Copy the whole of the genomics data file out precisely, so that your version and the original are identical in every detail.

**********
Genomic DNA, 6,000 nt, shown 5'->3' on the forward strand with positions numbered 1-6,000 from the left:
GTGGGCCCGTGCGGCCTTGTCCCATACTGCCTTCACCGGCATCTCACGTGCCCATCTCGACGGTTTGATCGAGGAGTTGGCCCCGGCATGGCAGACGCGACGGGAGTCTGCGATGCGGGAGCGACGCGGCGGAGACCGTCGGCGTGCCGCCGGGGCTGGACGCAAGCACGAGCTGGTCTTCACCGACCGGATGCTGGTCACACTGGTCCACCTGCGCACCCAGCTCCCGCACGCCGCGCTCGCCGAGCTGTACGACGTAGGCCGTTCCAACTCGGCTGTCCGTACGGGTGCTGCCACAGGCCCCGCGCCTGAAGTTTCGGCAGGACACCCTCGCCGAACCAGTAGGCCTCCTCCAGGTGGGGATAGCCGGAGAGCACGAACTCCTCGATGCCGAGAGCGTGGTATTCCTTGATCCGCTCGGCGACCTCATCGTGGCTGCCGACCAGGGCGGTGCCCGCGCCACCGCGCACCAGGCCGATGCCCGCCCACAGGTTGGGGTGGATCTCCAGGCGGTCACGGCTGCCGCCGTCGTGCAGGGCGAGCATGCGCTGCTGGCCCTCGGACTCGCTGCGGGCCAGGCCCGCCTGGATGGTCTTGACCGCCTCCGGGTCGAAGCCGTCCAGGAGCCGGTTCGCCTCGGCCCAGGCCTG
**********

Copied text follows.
Genomic DNA, 6,000 nt, shown 5'->3' on the forward strand with positions numbered 1-6,000 from the left:
GTGGGCCCGTGCGGCCTTGTCCCATACTGCCTTCACCGGCATCTCACGTGCCCATCTCGACGGTTTGATCGAGGAGTTGGCCCCGGCATGGCAGACGCGACGGGAGTCTGCGATGCGGGAGCGACGCGGCGGAGACCGTCGGCGTGCCGCCGGGGCTGGACGCAAGCACGAGCTGGTCTTCACCGACCGGATGCTGGTCACACTGGTCCACCTGCGCACCCAGCTCCCGCACGCCGCGCTCGCCGAGCTGTACGACGTAGGCCGTTCCAACTCGGCTGTCCGTACGGGTGCTGCCACAGGCCCCGCGCCTGAAGTTTCGGCAGGACACCCTCGCCGAACCAGTAGGCCTCCTCCAGGTGGGGATAGCCGGAGAGCACGAACTCCTCGATGCCGAGAGCGTGGTATTCCTTGATCCGCTCGGCGACCTCATCGTGGCTGCCGACCAGGGCGGTGCCCGCGCCACCGCGCACCAGGCCGATGCCCGCCCACAGGTTGGGGTGGATCTCCAGGCGGTCACGGCTGCCGCCGTCGTGCAGGGCGAGCATGCGCTGCTGGCCCTCGGACTCGCTGCGGGCCAGGCCCGCCTGGATGGTCTTGACCGCCTCCGGGTCGAAGCCGTCCAGGAGCCGGTTCGCCTCGGCCCAGGCCTG